Tuesday, April 5, 2011


I love old typewriters. One of my earliest memories is of my dad hunched over the typewriter in the room that would later be my younger sister's, typing out purchase orders and business letters (to this day he still uses the hunt-and-peck typing method). The typewriter had been my mom's in college, and we also had my grandfather's college typewriter around the house. Both were manual, of course, and you had to mash the keys down pretty hard to get the letters to appear at the right darkness to be legible and consistent.

Also when I was little, my grandmother had in her home office an electric typewriter, which I thought was one of the best toys ever. After pounding the keys of the two manual typewriters at my house, I found the keys of her typewriter to be almost too sensitive. (It was the color of Grey Poupon and was still in the same spot when she died two years ago.) I made lots of mistakes, and I don't remember her machine having correction tape.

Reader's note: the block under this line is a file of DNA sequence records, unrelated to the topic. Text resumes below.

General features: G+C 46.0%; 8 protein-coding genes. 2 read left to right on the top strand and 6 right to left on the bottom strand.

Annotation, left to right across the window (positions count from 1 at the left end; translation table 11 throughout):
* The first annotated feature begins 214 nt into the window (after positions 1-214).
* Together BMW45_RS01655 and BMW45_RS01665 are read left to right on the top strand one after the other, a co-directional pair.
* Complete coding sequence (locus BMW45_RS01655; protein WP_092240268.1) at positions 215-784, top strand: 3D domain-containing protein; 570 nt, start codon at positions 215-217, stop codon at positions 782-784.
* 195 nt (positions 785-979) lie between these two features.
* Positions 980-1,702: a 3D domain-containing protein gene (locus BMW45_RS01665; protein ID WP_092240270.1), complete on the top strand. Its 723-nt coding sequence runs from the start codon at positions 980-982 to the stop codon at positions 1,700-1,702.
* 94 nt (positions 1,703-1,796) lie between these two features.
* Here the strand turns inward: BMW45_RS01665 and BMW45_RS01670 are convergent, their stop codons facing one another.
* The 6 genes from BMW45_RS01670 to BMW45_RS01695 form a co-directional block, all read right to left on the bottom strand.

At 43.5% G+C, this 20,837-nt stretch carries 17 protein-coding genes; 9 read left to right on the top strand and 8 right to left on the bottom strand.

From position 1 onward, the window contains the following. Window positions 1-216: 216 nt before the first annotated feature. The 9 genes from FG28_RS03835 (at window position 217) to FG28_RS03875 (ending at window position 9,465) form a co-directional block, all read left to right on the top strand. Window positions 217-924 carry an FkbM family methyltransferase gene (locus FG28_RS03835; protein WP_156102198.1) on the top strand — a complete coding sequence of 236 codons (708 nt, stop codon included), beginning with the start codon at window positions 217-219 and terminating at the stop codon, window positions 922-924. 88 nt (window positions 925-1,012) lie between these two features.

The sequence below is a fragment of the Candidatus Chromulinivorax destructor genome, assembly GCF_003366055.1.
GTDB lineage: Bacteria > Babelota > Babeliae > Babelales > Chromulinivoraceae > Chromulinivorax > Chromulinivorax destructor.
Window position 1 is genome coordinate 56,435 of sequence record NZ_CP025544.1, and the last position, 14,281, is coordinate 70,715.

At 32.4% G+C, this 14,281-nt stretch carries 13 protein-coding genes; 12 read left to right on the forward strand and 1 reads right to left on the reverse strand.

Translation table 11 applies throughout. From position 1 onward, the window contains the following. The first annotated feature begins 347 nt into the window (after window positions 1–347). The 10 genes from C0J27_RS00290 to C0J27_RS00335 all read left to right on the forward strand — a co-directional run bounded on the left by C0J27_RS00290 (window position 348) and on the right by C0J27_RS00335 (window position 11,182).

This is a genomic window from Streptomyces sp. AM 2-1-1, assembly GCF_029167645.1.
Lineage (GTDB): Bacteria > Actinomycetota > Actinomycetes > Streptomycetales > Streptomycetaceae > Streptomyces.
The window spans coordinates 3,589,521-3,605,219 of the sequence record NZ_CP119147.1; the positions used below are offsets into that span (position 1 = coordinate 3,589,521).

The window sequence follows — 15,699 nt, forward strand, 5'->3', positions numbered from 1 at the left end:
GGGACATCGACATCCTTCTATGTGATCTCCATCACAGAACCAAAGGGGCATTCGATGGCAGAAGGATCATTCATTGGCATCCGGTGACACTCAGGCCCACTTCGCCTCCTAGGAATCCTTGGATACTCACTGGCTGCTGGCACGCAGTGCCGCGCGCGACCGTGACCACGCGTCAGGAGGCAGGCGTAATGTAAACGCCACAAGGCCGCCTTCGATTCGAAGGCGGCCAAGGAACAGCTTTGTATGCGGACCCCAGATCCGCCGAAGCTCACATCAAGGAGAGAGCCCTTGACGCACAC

I think I was in the sixth grade when I asked for a typewriter for either Christmas or my birthday. It, too, was electric (fancy!) and I could backspace and white out over mistakes I'd made, retyping right over it as if I'd never made a mistake! A few years later my family broke down and bought a word processor, the step between a typewriter and a computer, and finally, my parents bought their first computer after I had gone to college.

Now that I'm on my laptop the better part of most days writing, researching, editing what someone else has written and a host of other work- and fun-related things, I can't even imagine what it would take for me to write something just straight out. The way I write things is usually not start to finish. I can't even think of what it would be like for me if I had to retype a page each time I thought to insert a new paragraph somewhere in the middle. But I guess I would if I had to.

So with all that said, I just loved a series of photos I found via Twitter (be sure to follow me @betsyrhame) yesterday of writers with their typewriters (also note how many of these authors have a burning cigarette in their hands. I love that too. Not something you see too much anymore). Check it out.

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